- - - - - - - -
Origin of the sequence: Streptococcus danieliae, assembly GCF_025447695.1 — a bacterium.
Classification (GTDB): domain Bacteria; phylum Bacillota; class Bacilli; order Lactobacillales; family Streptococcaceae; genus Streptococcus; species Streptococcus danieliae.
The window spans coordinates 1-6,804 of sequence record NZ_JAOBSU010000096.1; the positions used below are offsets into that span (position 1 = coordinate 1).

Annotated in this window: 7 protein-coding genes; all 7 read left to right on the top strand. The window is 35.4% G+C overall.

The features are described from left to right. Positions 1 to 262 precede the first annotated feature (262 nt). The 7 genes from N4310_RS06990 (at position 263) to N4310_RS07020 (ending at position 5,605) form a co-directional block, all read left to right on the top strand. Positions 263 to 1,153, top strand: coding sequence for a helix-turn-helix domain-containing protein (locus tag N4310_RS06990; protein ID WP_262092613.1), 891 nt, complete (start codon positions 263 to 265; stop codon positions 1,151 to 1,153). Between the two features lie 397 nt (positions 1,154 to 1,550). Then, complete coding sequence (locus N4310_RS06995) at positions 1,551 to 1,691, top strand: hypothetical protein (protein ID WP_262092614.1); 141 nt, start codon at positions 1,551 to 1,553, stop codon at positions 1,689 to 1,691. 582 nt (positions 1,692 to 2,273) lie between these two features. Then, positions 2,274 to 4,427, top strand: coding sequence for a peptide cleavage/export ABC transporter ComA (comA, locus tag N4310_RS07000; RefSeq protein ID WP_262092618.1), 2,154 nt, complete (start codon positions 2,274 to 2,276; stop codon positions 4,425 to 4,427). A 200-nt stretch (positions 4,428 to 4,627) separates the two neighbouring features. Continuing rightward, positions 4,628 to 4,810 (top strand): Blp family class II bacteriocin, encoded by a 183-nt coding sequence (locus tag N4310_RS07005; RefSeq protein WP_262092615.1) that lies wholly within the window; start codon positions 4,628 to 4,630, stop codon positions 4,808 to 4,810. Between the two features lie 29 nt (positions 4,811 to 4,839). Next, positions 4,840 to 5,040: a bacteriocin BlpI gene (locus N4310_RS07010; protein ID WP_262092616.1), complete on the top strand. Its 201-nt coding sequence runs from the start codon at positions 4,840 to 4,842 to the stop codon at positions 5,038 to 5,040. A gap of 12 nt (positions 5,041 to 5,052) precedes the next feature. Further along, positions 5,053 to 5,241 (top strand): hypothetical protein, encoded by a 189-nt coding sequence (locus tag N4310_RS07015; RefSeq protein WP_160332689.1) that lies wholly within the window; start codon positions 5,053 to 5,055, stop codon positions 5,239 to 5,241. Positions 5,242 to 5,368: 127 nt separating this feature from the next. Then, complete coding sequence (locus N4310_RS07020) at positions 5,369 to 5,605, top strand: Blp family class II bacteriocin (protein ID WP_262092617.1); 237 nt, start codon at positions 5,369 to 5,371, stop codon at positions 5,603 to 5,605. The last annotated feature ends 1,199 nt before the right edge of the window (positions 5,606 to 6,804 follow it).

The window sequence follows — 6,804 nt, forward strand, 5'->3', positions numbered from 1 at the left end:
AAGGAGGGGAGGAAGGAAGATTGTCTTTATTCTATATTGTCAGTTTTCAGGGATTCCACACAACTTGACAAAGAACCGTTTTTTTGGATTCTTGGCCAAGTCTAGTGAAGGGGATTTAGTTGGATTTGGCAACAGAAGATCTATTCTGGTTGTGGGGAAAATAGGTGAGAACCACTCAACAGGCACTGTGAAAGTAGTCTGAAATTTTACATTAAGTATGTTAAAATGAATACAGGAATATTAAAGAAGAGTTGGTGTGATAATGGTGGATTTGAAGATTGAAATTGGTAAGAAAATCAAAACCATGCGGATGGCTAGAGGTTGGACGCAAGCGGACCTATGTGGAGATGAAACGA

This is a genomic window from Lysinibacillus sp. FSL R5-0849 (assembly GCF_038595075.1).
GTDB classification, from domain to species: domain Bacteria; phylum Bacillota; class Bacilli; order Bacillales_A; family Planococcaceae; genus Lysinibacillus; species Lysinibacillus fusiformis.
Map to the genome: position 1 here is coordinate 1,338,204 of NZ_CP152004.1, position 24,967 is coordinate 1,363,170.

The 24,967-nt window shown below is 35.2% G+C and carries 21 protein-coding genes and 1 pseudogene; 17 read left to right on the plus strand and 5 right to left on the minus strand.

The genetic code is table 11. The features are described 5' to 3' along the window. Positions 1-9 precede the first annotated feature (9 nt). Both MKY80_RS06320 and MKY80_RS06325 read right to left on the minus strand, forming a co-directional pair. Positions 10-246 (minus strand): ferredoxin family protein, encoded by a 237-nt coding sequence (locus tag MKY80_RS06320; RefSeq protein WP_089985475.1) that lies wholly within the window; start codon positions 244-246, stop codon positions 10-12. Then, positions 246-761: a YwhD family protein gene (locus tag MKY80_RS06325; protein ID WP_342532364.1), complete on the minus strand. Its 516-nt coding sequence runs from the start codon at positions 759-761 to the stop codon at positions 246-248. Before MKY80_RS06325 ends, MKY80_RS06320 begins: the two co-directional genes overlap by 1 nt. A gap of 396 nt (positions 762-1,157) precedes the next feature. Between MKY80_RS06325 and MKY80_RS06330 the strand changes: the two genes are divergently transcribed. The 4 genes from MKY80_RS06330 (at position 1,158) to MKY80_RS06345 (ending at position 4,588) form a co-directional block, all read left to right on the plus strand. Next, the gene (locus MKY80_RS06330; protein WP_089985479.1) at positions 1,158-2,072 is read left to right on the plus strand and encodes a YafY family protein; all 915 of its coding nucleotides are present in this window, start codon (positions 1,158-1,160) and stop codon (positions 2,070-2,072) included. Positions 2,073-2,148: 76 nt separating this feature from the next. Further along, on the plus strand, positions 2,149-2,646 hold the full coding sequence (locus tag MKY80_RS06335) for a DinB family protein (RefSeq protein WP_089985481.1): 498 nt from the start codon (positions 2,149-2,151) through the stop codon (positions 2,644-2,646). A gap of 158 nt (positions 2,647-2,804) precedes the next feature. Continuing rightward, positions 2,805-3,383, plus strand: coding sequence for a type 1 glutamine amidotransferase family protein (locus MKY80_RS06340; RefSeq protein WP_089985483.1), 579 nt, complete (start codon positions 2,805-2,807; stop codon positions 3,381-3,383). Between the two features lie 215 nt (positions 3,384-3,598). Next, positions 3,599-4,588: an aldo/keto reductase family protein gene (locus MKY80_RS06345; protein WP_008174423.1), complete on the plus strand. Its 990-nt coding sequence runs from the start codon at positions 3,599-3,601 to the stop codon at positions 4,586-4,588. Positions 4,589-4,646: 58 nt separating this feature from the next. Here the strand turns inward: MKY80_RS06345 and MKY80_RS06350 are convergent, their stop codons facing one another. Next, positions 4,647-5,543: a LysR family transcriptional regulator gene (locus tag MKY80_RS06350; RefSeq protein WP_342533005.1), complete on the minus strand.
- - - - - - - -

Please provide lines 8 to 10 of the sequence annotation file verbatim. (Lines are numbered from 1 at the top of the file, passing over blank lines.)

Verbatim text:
This is a genomic window from Lysinibacillus sp. FSL R5-0849 (assembly GCF_038595075.1).
GTDB classification, from domain to species: domain Bacteria; phylum Bacillota; class Bacilli; order Bacillales_A; family Planococcaceae; genus Lysinibacillus; species Lysinibacillus fusiformis.
Map to the genome: position 1 here is coordinate 1,338,204 of NZ_CP152004.1, position 24,967 is coordinate 1,363,170.